Everyone's doing it!
A Wall Street Journal editorial bemoans gimmicks used to “pay for” a federal road funding bill without either raising taxes or cutting other spending, which was passed by the U.S. House of Representatives yesterday:
“Ways and Means Chairman Dave Camp is paying for the additional spending with a combination of new custom fees, transfers from a fund to repair leaky underground fuel-storage tanks, and changes to pension taxes. This "pension-smoothing"—which will supply $6.4 billion of the revenue—is an especially ugly budget ruse, and thus increasingly a Congressional favorite.
“Under smoothing, employers are given permission to delay contributions to pension plans, thereby increasing corporate taxable income. That pushes immediate money to the Treasury, but at the cost of piling up pension liabilities in the longer-term, hurting employees and potentially the taxpayers who might have to bail them out. Congress used the same imaginary revenue-raiser to fund the 2012 highway bill, and the Members know most of the media won't report the boring pension details.”
Congressman Camp served one term in the Michigan House of Representatives back in 1988-1990, and as a Congressman perhaps he’s been looking to the gang at his old gig for bad ideas, because both the pension dodge and the raid on a fuel tank cleanup fund have both featured in the Michigan Legislature’s playbook over the past decade, as documented by MichiganVotes.org:
2004 House Bill 6074: Fuel tank cleanup tax "fund raid"
Public Act 390 of 2004
To extend the 7/8ths cent-per-gallon fuel sale "regulatory fee" (tax) levied for the cleanup of underground fuel tanks, and authorize a $43 million "fund raid" on the underground tank cleanup fund to avoid making spending cuts in the 2005 budget.
Passed 87 to 13 in the House on July 14, 2004 - Who Voted "Yes" and Who Voted "No"
Passed 32 to 5 in the Senate on September 29, 2004 - Who Voted "Yes" and Who Voted "No"
Signed by Gov. Jennifer Granholm on October 12, 2004.
2007 House Bill 4530: Balance budget with reduced school pension fund contribution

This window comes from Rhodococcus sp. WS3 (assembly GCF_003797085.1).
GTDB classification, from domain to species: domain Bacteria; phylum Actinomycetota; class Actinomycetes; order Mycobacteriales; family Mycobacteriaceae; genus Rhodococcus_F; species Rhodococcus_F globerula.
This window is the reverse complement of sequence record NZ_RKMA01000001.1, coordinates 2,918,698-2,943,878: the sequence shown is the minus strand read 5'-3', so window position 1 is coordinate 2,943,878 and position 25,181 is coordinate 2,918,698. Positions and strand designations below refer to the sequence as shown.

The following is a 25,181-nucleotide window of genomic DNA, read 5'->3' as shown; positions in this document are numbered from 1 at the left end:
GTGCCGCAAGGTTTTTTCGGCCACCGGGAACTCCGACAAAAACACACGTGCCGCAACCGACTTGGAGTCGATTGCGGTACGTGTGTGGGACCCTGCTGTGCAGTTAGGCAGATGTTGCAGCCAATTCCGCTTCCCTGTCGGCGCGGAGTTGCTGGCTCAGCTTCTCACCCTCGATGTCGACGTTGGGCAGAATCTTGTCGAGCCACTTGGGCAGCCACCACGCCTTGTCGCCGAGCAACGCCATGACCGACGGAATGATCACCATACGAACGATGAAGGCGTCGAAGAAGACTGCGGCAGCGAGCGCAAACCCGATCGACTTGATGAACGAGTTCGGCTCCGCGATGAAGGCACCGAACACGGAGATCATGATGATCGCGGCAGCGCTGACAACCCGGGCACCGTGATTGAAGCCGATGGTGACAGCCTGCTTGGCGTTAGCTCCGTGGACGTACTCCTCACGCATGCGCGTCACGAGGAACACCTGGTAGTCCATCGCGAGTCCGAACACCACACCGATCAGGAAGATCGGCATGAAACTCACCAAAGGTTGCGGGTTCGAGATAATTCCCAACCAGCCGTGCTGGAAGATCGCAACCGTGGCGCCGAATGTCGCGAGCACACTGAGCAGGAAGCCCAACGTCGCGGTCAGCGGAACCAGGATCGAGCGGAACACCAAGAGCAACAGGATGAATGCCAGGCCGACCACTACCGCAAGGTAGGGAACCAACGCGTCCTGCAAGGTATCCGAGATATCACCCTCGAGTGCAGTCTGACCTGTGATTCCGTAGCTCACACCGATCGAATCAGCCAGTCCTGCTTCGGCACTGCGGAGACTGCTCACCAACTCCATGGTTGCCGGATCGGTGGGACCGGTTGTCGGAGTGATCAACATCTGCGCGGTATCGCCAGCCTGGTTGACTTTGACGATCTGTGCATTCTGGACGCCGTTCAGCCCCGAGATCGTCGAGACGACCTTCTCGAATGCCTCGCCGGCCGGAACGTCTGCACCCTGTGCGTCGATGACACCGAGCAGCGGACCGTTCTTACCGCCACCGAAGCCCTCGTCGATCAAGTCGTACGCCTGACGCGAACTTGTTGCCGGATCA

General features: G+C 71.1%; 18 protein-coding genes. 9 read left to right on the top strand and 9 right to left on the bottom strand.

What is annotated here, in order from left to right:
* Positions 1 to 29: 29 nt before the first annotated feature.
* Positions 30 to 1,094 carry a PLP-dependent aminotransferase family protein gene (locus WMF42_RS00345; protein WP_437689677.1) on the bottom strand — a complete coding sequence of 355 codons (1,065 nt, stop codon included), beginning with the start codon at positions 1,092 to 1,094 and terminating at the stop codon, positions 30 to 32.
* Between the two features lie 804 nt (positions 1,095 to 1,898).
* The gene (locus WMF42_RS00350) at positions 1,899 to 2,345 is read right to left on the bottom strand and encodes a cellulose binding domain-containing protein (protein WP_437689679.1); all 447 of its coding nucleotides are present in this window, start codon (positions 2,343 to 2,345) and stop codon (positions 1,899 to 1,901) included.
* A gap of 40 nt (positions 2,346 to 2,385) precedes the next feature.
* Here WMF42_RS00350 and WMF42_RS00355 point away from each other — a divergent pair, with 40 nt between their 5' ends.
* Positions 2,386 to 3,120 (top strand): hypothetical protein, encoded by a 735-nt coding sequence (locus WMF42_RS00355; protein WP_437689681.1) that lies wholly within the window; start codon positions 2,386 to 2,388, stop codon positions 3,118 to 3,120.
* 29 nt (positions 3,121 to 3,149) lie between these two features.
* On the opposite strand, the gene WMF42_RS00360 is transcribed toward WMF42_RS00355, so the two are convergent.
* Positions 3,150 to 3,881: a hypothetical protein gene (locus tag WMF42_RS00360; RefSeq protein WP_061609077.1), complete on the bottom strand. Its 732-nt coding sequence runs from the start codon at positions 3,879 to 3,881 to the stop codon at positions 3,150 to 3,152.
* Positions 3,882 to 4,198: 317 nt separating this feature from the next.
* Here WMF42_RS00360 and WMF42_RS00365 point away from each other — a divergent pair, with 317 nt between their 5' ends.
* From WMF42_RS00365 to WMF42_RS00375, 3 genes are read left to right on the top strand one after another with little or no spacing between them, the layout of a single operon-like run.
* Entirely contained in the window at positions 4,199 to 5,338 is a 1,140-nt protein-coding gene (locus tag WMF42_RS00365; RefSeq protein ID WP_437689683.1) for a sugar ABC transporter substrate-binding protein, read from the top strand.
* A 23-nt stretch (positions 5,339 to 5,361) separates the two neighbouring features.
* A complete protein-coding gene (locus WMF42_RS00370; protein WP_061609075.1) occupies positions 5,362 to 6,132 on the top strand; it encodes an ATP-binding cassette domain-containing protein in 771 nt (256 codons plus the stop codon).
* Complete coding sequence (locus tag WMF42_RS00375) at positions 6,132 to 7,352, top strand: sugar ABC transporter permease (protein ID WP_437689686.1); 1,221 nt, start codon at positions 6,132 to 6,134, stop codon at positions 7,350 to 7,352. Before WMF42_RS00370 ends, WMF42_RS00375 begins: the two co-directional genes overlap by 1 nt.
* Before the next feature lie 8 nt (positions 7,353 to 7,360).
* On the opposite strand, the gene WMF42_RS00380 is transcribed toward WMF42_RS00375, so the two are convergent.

Public Act 15 of 2007
To allow a one-time revision in the formula used by the school employee pension fund to determine how large an annual state contribution is required. One of the elements in the formula is the value of equities (stocks) in the pension fund’s portfolio, and the usual practice in determining the required annual contribution is to use a five-year moving average of their value, to account for market fluctuations. The bill would allow a one-year average, which given a strong stock market in the past year, has the effect of reducing the state contribution by $190 million less than the true actuarially sound amount.
Passed 107 to 1 in the House on April 17, 2007 - Who Voted "Yes" and Who Voted "No"
Passed 37 to 0 in the Senate on May 22, 2007 - Who Voted "Yes" and Who Voted "No"
Signed by Gov. Jennifer Granholm on June 6, 2007.
This is not to beat up too much on Mr. Camp, who as much as anyone is a captive of a growing institutional breakdown in Washington under the current administration. The Journal explains:
“Mr. Camp's hand was somewhat forced by a last-ditch Democratic effort to raise the 18.4-cents-a-gallon gas tax. With the failure of President Obama's $300 billion blowout, the House Democratic fallback was to pass a patch that would expire at the end of this year. Their betting was that they and the business community (which wants higher gas taxes) could then leverage a lame-duck session to jam Republicans into a tax hike. Mr. Camp's 10-month extension at least avoids that box canyon.”